198 Methods of Nonviolent Action
198 Methods of Nonviolent Action
By Gene Sharp / aeinstein.org
Sep 14, 2016

Practitioners of nonviolent struggle have an entire arsenal of “nonviolent weapons” at their disposal. Far too often people struggling for democratic rights and justice are not aware of the full range of methods of nonviolent action.

Wise strategy, attention to the dynamics of nonviolent struggle, and careful selection of methods can increase a group’s chances of success. Gene Sharp researched and cataloged these 198 methods, classified into three broad categories: nonviolent protest and persuasion, noncooperation (social, economic, and political), and nonviolent intervention. Sharp provided a rich selection of historical examples in his seminal work, The Politics of Nonviolent Action (3 Vols.) (1973).

THE METHODS OF NONVIOLENT PROTEST AND PERSUASION
Formal Statements
                    1. Public Speeches
                    2. Letters of opposition or support
                    3. Declarations by organizations and institutions
                    4. Signed public statements
                    5. Declarations of indictment and intention
                    6. Group or mass petitions

Communications with a Wider Audience
                    7. Slogans, caricatures, and symbols
                    8. Banners, posters, and displayed communications
                    9. Leaflets, pamphlets, and books
                    10. Newspapers and journals
                    11. Records, radio, and television
                    12. Skywriting and earthwriting

Group Representations
                    13. Deputations
                    14. Mock awards
                    15. Group lobbying
                    16. Picketing
                    17. Mock elections

Symbolic Public Acts
                    18. Displays of flags and symbolic colors
                    19. Wearing of symbols
                    20. Prayer and worship
                    21. Delivering symbolic objects
                    22. Protest disrobings
                    23. Destruction of own property
                    24. Symbolic lights
                    25. Displays of portraits
                    26. Paint as protest
                    27. New signs and names
                    28. Symbolic sounds
                    29. Symbolic reclamations
                    30. Rude gestures

Pressures on Individuals
                    31. “Haunting” officials
                    32. Taunting officials
                    33. Fraternization
                    34. Vigils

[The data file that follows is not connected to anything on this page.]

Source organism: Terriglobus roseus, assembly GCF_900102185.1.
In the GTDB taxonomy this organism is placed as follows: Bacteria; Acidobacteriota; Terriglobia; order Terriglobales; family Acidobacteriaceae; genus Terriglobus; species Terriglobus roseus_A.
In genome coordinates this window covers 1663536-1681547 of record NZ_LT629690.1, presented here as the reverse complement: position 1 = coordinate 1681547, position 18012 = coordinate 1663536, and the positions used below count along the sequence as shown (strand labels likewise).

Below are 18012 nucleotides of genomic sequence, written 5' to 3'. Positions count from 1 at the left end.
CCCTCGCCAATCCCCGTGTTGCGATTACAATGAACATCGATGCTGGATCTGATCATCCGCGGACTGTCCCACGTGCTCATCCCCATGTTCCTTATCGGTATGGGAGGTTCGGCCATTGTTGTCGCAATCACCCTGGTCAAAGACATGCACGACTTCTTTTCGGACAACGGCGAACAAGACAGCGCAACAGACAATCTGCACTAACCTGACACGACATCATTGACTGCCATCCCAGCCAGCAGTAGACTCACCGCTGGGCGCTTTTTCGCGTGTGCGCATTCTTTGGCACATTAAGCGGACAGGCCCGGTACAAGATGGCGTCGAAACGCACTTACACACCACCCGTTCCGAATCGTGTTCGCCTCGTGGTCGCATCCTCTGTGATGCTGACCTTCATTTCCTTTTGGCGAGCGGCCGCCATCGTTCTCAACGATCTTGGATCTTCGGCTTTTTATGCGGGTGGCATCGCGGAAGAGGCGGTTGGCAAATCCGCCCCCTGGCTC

Drama and Music
                    35. Humorous skits and pranks
                    36. Performances of plays and music
                    37. Singing

Processions
                    38. Marches
                    39. Parades
                    40. Religious processions
                    41. Pilgrimages
                    42. Motorcades

Honoring the Dead
                    43. Political mourning
                    44. Mock funerals
                    45. Demonstrative funerals
                    46. Homage at burial places

Public Assemblies
                    47. Assemblies of protest or support
                    48. Protest meetings
                    49. Camouflaged meetings of protest
                    50. Teach-ins

Withdrawal and Renunciation
                    51. Walk-outs
                    52. Silence
                    53. Renouncing honors
                    54. Turning one’s back

 

THE METHODS OF SOCIAL NONCOOPERATION

 

Ostracism of Persons
                    55. Social boycott
                    56. Selective social boycott
                    57. Lysistratic nonaction
                    58. Excommunication
                    59. Interdict

Noncooperation with Social Events, Customs, and Institutions
                    60. Suspension of social and sports activities
                    61. Boycott of social affairs
                    62. Student strike
                    63. Social disobedience
                    64. Withdrawal from social institutions

Withdrawal from the Social System
                    65. Stay-at-home
                    66. Total personal noncooperation
                    67. “Flight” of workers
                    68. Sanctuary
                    69. Collective disappearance
                    70. Protest emigration (hijrat)

 

THE METHODS OF ECONOMIC NONCOOPERATION: ECONOMIC BOYCOTTS

 
Actions by Consumers
                    71. Consumers’ boycott
                    72. Nonconsumption of boycotted goods
                    73. Policy of austerity
                    74. Rent withholding
                    75. Refusal to rent
                    76. National consumers’ boycott
                    77. International consumers’ boycott

Action by Workers and Producers
                    78. Workmen’s boycott
                    79. Producers’ boycott

Action by Middlemen
                    80. Suppliers’ and handlers’ boycott

Action by Owners and Management
                    81. Traders’ boycott
                    82. Refusal to let or sell property
                    83. Lockout
                    84. Refusal of industrial assistance
                    85. Merchants’ “general strike”

Action by Holders of Financial Resources
                    86. Withdrawal of bank deposits
                    87. Refusal to pay fees, dues, and assessments
                    88. Refusal to pay debts or interest
                    89. Severance of funds and credit
                    90. Revenue refusal
                    91. Refusal of a government’s money

Action by Governments
                    92. Domestic embargo
                    93. Blacklisting of traders
                    94. International sellers’ embargo
                    95. International buyers’ embargo
                    96. International trade embargo

 

THE METHODS OF ECONOMIC NONCOOPERATION: THE STRIKE

 
Symbolic Strikes
                    97. Protest strike
                    98. Quickie walkout (lightning strike)

Agricultural Strikes
                    99. Peasant strike
                    100. Farm Workers’ strike

Strikes by Special Groups
                    101. Refusal of impressed labor
                    102. Prisoners’ strike
                    103. Craft strike
                    104. Professional strike